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Indonesia's Early Count Gives President Yudhoyono Majority Vote


Early, unofficial results from the Indonesian presidential election give President Susilo Bambang Yudhoyono the margin of victory he was looking for. Sample tallies from polling stations across Indonesia say President Yudhoyono won 52 percent of the vote, which would be enough to prevent a run-off election. His challengers, Vice President Jusuf Kalla and former President Megawati Sukarnoputri both won just over 20 percent.

Hundreds of Indonesian voters in this south Jakarta neighborhood waited until their names were called by an election official before casting their ballots for president. The process was orderly, even festive, as ballots were cast and fingers dipped in purple ink to prevent voter fraud.

For some, voting was an act of empowerment.

One voter says by voting she hopes to bring change to her country.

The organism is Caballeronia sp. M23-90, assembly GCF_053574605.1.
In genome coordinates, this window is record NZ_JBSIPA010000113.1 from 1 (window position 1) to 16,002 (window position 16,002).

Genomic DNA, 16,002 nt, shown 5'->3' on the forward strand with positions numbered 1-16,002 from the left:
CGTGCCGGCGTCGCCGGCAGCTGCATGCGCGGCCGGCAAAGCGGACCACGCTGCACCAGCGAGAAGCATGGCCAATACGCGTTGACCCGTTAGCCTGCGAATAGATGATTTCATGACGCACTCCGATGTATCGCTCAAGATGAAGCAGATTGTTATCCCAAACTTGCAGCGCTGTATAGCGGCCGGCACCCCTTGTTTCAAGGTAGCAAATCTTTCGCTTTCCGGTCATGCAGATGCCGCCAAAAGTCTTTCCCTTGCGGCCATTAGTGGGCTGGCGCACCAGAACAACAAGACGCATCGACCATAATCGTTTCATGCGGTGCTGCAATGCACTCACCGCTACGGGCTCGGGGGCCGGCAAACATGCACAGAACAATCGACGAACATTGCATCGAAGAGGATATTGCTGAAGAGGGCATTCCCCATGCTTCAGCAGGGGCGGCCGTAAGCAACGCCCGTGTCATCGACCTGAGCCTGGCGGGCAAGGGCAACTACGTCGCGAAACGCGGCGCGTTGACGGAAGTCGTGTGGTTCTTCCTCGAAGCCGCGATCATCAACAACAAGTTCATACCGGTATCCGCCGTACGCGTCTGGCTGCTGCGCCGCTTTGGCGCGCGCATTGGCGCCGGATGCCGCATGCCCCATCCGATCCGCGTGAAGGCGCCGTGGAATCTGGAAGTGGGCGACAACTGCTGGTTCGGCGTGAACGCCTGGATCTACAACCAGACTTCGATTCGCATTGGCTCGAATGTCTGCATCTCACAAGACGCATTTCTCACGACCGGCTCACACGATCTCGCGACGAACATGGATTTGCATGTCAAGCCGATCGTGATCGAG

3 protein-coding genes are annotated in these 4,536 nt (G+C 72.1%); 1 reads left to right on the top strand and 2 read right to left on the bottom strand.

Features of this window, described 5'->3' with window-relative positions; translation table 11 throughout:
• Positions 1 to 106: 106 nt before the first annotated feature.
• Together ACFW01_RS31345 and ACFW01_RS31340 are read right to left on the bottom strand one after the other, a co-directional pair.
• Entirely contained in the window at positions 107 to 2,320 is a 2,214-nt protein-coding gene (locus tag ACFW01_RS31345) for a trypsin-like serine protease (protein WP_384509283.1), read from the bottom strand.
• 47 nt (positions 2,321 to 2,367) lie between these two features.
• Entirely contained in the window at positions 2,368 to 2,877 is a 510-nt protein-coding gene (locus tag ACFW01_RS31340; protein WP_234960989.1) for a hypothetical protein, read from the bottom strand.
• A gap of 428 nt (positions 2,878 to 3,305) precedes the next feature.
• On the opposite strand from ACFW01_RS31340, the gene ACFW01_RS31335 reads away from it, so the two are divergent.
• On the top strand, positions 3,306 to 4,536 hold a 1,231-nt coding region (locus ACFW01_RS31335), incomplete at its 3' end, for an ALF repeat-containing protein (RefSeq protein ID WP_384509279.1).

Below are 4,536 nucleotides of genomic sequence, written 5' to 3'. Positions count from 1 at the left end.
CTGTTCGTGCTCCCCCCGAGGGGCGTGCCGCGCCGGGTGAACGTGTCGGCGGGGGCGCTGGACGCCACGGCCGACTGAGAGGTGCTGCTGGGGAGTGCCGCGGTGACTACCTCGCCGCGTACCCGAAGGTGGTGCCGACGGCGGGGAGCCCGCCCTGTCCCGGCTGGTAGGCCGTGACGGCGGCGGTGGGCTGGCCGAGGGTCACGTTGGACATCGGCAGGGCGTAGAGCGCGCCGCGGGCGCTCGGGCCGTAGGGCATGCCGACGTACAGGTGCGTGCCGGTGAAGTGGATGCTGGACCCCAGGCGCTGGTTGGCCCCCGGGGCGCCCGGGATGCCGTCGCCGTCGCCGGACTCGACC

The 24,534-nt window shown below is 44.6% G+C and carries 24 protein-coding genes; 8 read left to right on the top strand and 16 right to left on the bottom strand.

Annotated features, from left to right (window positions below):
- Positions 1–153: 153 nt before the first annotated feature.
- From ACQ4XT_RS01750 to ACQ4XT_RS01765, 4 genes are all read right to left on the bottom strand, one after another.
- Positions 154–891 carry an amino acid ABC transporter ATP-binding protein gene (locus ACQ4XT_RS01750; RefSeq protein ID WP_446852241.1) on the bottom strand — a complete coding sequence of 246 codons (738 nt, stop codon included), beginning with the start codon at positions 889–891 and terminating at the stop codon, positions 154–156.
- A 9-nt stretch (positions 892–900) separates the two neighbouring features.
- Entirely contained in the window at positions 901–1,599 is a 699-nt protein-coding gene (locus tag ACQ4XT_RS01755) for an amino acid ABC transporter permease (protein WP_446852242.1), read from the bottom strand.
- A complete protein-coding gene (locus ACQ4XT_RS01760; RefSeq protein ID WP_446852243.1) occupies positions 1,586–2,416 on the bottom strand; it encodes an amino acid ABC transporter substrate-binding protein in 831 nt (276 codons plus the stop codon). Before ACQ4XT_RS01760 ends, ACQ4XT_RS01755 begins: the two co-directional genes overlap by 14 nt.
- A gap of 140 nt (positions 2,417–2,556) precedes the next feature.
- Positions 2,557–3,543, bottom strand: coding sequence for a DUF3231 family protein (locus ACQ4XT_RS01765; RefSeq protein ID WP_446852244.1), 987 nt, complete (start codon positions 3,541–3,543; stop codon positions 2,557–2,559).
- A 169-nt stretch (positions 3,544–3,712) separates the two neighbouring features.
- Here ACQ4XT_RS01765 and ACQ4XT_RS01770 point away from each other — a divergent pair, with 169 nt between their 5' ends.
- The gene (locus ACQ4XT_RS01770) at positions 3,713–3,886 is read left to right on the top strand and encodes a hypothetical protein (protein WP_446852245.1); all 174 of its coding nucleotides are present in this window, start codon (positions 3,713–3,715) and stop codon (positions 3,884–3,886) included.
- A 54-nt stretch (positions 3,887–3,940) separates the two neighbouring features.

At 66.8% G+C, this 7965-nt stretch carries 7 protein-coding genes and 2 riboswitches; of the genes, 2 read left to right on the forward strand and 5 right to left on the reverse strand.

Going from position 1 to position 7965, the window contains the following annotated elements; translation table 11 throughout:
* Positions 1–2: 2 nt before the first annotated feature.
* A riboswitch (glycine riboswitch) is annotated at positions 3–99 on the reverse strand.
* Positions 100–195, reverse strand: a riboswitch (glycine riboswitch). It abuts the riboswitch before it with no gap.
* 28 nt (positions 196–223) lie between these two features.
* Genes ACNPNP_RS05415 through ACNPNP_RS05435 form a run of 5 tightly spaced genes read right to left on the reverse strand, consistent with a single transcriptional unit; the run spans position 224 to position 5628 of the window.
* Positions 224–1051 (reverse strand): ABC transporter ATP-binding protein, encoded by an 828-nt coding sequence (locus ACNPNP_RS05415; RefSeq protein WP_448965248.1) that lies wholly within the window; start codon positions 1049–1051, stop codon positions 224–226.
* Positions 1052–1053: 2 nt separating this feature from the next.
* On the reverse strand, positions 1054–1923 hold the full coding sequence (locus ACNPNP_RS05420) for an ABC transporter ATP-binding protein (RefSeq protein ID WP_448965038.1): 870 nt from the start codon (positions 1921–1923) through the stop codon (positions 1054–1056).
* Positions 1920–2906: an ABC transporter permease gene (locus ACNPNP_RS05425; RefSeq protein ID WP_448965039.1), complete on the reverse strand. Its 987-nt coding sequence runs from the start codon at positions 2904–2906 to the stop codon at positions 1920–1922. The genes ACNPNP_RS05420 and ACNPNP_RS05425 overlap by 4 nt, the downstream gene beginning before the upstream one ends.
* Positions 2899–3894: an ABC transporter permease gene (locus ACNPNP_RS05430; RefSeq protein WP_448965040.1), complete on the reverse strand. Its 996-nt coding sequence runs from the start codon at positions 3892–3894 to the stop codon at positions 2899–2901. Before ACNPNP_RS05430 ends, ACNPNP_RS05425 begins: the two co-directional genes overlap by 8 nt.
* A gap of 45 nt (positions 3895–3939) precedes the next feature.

Very early and unofficial results from polling stations give President Susilo Bambang Yudhoyono over half the vote. If the final official count gives him more than 50 percent, the president will not have to face a runoff election against one of his challengers, Vice President Jusuf Kalla or former President Megawati Sukarnoputri.

There were few reports of Election Day violence as almost 250,000 police were deployed to safeguard polling stations. In Papua, where violence marred legislative polls in April, it was reported that security forces clashed with a group of people who attacked a police post.

The opposition parties had complained about irregularities with the official voter rolls, but the Constitutional Court this week relaxed voter registration restrictions.

Khosasih, an election monitor for opposition candidate Megawati Sukarnoputri, says that ruling addressed their main concerns. He says people can now vote with citizen identification cards, whereas in the legislative election they could not.

Paul Rowland with the National Democratic Institute, a U.S. election training organization, says the free and peaceful election process in Indonesia has been impressive.

"Indonesia has made a remarkable transition to democracy with three sets of national democratic elections since 1999," he said.

Official results may not come for several days.

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